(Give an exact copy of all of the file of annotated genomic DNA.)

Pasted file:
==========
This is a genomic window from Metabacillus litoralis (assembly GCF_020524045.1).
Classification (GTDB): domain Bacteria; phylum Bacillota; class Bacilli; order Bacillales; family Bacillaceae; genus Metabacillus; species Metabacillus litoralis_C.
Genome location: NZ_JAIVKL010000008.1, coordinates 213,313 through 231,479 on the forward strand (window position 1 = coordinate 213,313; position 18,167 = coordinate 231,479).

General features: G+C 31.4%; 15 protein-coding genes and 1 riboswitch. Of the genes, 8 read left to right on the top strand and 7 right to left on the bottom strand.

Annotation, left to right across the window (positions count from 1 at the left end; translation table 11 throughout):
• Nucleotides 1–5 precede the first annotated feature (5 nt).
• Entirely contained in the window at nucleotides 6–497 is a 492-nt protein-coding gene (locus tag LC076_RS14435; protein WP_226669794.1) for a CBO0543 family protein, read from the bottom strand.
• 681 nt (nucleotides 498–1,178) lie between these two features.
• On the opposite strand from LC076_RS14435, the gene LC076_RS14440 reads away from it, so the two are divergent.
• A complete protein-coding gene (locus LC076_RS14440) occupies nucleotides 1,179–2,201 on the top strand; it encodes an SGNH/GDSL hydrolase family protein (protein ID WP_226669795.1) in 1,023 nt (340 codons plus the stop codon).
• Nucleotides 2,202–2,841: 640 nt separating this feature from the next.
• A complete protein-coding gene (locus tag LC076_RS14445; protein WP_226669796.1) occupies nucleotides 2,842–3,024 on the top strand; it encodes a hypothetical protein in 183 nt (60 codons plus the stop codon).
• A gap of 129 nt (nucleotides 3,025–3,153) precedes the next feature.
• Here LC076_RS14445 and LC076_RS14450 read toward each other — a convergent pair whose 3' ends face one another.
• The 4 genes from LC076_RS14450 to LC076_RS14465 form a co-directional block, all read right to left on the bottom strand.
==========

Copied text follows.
This is a genomic window from Metabacillus litoralis (assembly GCF_020524045.1).
Classification (GTDB): domain Bacteria; phylum Bacillota; class Bacilli; order Bacillales; family Bacillaceae; genus Metabacillus; species Metabacillus litoralis_C.
Genome location: NZ_JAIVKL010000008.1, coordinates 213,313 through 231,479 on the forward strand (window position 1 = coordinate 213,313; position 18,167 = coordinate 231,479).

General features: G+C 31.4%; 15 protein-coding genes and 1 riboswitch. Of the genes, 8 read left to right on the top strand and 7 right to left on the bottom strand.

Annotation, left to right across the window (positions count from 1 at the left end; translation table 11 throughout):
• Nucleotides 1–5 precede the first annotated feature (5 nt).
• Entirely contained in the window at nucleotides 6–497 is a 492-nt protein-coding gene (locus tag LC076_RS14435; protein WP_226669794.1) for a CBO0543 family protein, read from the bottom strand.
• 681 nt (nucleotides 498–1,178) lie between these two features.
• On the opposite strand from LC076_RS14435, the gene LC076_RS14440 reads away from it, so the two are divergent.
• A complete protein-coding gene (locus LC076_RS14440) occupies nucleotides 1,179–2,201 on the top strand; it encodes an SGNH/GDSL hydrolase family protein (protein ID WP_226669795.1) in 1,023 nt (340 codons plus the stop codon).
• Nucleotides 2,202–2,841: 640 nt separating this feature from the next.
• A complete protein-coding gene (locus tag LC076_RS14445; protein WP_226669796.1) occupies nucleotides 2,842–3,024 on the top strand; it encodes a hypothetical protein in 183 nt (60 codons plus the stop codon).
• A gap of 129 nt (nucleotides 3,025–3,153) precedes the next feature.
• Here LC076_RS14445 and LC076_RS14450 read toward each other — a convergent pair whose 3' ends face one another.
• The 4 genes from LC076_RS14450 to LC076_RS14465 form a co-directional block, all read right to left on the bottom strand.